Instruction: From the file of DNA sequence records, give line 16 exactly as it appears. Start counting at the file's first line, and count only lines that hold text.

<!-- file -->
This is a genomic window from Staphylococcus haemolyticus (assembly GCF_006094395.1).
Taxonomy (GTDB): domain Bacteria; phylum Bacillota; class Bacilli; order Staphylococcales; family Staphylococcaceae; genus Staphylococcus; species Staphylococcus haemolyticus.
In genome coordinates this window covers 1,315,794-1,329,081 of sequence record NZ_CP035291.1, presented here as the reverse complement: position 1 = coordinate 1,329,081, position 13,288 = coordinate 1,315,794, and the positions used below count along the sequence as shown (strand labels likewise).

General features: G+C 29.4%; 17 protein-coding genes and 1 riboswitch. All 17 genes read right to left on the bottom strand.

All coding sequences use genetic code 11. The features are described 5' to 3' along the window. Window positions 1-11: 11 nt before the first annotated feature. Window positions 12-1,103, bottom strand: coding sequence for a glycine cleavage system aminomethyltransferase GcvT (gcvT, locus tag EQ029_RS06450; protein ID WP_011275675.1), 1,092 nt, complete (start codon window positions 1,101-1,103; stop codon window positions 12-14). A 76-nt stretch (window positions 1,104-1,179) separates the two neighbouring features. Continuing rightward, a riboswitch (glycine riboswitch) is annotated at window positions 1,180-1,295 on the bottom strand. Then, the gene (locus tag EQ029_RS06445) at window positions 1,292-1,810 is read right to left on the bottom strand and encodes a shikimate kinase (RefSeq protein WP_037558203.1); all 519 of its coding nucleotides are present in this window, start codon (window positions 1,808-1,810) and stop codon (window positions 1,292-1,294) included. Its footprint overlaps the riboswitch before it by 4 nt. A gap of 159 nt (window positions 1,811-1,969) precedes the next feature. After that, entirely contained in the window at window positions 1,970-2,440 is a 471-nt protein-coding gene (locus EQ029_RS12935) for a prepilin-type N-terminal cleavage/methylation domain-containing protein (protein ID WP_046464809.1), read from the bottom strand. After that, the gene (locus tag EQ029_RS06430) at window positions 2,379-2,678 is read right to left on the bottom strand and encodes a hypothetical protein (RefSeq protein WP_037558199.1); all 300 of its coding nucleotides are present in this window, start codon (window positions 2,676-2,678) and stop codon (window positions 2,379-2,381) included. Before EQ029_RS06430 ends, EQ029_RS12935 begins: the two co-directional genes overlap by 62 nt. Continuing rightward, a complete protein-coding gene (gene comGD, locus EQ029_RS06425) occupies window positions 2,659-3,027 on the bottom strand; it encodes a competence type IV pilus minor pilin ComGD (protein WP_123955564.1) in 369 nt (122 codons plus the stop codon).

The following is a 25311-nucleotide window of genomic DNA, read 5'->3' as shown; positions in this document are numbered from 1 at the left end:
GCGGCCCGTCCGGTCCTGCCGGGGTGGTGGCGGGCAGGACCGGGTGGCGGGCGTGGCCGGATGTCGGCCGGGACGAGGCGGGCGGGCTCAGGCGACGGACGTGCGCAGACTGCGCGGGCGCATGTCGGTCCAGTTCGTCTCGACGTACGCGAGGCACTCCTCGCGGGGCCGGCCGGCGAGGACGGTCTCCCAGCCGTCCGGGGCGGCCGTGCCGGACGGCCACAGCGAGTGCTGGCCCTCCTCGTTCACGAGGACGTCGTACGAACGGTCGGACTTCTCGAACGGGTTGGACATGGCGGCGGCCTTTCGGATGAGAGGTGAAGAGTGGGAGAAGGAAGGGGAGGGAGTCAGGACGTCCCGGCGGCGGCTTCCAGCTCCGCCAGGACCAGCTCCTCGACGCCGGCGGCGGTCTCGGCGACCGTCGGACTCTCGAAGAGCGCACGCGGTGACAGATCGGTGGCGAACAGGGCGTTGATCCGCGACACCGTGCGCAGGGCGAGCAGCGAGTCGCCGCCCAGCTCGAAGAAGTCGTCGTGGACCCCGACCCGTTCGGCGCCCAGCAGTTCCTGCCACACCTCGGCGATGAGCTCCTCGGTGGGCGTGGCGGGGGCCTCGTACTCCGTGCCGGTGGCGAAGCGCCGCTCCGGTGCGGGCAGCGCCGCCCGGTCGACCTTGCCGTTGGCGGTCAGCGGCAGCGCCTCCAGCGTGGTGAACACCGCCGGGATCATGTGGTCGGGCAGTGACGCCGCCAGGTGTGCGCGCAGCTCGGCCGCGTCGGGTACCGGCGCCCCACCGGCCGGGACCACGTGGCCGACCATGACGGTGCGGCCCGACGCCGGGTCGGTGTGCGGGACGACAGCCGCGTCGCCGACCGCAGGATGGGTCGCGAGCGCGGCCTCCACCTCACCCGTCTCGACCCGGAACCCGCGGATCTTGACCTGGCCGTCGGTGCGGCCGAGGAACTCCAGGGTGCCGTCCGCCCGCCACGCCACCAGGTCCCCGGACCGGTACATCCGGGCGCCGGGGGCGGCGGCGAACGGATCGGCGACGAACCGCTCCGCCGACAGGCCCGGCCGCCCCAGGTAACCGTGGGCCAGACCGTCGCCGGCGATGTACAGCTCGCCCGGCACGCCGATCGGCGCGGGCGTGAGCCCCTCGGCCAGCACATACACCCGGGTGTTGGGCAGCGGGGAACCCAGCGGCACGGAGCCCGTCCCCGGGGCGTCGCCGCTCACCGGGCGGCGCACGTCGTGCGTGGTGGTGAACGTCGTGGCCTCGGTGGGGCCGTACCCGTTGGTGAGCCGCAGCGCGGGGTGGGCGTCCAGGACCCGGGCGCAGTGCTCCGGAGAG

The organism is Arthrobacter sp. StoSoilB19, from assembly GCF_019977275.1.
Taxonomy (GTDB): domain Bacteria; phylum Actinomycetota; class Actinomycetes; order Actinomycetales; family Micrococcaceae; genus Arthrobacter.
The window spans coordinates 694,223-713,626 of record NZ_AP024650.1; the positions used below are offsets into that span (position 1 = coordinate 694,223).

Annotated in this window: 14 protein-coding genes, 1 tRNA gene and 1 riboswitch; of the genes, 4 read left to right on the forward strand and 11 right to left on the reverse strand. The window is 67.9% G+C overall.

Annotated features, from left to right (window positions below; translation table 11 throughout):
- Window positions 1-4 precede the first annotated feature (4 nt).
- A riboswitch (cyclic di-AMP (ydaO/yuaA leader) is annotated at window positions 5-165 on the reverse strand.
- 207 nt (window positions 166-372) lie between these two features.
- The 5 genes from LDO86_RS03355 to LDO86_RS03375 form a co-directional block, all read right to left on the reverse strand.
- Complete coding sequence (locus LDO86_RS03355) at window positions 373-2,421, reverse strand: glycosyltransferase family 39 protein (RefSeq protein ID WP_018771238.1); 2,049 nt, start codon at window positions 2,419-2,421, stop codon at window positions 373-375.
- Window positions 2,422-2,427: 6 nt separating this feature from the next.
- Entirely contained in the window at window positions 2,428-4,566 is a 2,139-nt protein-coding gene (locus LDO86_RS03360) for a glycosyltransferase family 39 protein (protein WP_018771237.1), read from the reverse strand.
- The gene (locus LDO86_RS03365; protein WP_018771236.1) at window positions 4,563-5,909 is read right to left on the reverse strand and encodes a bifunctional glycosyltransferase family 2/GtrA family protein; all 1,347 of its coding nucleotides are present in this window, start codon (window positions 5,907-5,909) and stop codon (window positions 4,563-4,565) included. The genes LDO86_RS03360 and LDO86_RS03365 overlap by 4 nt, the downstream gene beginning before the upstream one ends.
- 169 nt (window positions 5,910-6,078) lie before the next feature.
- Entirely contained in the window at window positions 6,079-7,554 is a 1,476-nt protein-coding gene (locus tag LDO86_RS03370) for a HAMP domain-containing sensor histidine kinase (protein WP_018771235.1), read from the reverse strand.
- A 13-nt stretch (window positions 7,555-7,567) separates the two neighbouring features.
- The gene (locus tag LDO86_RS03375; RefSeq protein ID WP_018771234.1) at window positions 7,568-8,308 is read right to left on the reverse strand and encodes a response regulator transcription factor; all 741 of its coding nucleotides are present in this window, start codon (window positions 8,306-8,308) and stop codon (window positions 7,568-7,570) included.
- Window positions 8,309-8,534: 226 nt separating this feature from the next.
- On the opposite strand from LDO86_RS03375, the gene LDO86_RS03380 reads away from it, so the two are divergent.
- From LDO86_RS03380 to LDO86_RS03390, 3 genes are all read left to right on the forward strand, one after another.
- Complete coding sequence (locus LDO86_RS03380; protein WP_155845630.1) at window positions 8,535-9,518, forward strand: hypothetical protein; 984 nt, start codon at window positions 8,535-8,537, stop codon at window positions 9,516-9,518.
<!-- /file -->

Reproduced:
- The 5 genes from LDO86_RS03355 to LDO86_RS03375 form a co-directional block, all read right to left on the reverse strand.